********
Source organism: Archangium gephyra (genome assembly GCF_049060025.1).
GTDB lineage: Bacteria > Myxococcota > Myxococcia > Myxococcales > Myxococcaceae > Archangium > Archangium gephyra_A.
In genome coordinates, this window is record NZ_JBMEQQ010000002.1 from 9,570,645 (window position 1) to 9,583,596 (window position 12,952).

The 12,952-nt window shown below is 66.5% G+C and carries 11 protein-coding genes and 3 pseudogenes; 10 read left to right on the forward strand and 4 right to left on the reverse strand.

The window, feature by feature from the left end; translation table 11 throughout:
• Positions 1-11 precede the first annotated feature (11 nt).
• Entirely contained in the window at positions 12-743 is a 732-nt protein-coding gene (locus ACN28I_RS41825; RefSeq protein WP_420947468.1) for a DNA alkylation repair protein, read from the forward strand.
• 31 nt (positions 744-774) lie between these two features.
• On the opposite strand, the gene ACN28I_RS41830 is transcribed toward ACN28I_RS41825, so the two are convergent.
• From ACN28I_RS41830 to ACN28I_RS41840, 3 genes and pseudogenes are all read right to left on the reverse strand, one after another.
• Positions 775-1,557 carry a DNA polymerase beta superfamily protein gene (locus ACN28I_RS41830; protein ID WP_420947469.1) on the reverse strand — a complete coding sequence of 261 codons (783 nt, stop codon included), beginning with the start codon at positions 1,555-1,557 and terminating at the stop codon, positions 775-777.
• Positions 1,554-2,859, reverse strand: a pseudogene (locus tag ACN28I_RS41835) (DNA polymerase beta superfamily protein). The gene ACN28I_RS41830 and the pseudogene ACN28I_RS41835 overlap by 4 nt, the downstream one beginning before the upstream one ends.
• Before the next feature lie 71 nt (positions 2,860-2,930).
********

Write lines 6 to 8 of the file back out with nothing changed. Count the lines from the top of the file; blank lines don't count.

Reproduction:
• Positions 1-11 precede the first annotated feature (11 nt).
• Entirely contained in the window at positions 12-743 is a 732-nt protein-coding gene (locus ACN28I_RS41825; RefSeq protein WP_420947468.1) for a DNA alkylation repair protein, read from the forward strand.
• 31 nt (positions 744-774) lie between these two features.